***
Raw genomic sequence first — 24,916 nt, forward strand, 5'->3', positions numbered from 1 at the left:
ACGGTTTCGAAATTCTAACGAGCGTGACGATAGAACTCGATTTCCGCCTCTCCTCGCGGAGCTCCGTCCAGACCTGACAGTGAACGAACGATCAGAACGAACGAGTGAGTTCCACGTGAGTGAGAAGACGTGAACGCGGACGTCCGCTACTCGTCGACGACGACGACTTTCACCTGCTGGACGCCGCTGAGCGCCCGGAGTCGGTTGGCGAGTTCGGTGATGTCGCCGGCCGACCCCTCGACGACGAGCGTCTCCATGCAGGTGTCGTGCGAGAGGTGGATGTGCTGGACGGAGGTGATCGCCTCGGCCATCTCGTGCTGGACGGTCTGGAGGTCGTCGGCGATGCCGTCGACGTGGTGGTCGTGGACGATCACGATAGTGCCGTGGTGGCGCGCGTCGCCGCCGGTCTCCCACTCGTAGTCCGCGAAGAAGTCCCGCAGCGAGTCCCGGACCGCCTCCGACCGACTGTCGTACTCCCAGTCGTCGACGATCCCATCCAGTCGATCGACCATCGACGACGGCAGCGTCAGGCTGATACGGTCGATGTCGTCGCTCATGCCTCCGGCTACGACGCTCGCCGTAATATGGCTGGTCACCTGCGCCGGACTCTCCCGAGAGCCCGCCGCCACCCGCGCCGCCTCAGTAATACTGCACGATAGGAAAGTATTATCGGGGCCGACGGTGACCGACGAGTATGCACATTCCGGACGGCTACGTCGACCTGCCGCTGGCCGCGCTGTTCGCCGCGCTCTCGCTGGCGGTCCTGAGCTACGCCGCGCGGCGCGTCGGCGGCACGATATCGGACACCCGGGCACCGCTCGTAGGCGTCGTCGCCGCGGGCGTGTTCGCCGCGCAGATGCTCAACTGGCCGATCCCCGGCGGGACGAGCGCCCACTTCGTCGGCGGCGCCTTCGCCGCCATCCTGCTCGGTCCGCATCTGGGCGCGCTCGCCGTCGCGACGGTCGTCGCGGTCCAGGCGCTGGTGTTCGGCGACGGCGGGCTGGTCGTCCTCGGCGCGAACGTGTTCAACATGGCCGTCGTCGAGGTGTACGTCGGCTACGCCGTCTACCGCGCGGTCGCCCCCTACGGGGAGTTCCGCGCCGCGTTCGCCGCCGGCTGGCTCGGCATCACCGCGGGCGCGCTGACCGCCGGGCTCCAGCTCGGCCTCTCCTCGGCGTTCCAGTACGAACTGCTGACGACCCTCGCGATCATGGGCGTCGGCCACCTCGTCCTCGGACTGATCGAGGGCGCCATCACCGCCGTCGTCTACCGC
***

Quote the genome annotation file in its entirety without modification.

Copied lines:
Raw genomic sequence first — 24,916 nt, forward strand, 5'->3', positions numbered from 1 at the left:
ACGGTTTCGAAATTCTAACGAGCGTGACGATAGAACTCGATTTCCGCCTCTCCTCGCGGAGCTCCGTCCAGACCTGACAGTGAACGAACGATCAGAACGAACGAGTGAGTTCCACGTGAGTGAGAAGACGTGAACGCGGACGTCCGCTACTCGTCGACGACGACGACTTTCACCTGCTGGACGCCGCTGAGCGCCCGGAGTCGGTTGGCGAGTTCGGTGATGTCGCCGGCCGACCCCTCGACGACGAGCGTCTCCATGCAGGTGTCGTGCGAGAGGTGGATGTGCTGGACGGAGGTGATCGCCTCGGCCATCTCGTGCTGGACGGTCTGGAGGTCGTCGGCGATGCCGTCGACGTGGTGGTCGTGGACGATCACGATAGTGCCGTGGTGGCGCGCGTCGCCGCCGGTCTCCCACTCGTAGTCCGCGAAGAAGTCCCGCAGCGAGTCCCGGACCGCCTCCGACCGACTGTCGTACTCCCAGTCGTCGACGATCCCATCCAGTCGATCGACCATCGACGACGGCAGCGTCAGGCTGATACGGTCGATGTCGTCGCTCATGCCTCCGGCTACGACGCTCGCCGTAATATGGCTGGTCACCTGCGCCGGACTCTCCCGAGAGCCCGCCGCCACCCGCGCCGCCTCAGTAATACTGCACGATAGGAAAGTATTATCGGGGCCGACGGTGACCGACGAGTATGCACATTCCGGACGGCTACGTCGACCTGCCGCTGGCCGCGCTGTTCGCCGCGCTCTCGCTGGCGGTCCTGAGCTACGCCGCGCGGCGCGTCGGCGGCACGATATCGGACACCCGGGCACCGCTCGTAGGCGTCGTCGCCGCGGGCGTGTTCGCCGCGCAGATGCTCAACTGGCCGATCCCCGGCGGGACGAGCGCCCACTTCGTCGGCGGCGCCTTCGCCGCCATCCTGCTCGGTCCGCATCTGGGCGCGCTCGCCGTCGCGACGGTCGTCGCGGTCCAGGCGCTGGTGTTCGGCGACGGCGGGCTGGTCGTCCTCGGCGCGAACGTGTTCAACATGGCCGTCGTCGAGGTGTACGTCGGCTACGCCGTCTACCGCGCGGTCGCCCCCTACGGGGAGTTCCGCGCCGCGTTCGCCGCCGGCTGGCTCGGCATCACCGCGGGCGCGCTGACCGCCGGGCTCCAGCTCGGCCTCTCCTCGGCGTTCCAGTACGAACTGCTGACGACCCTCGCGATCATGGGCGTCGGCCACCTCGTCCTCGGACTGATCGAGGGCGCCATCACCGCCGTCGTCTACCGC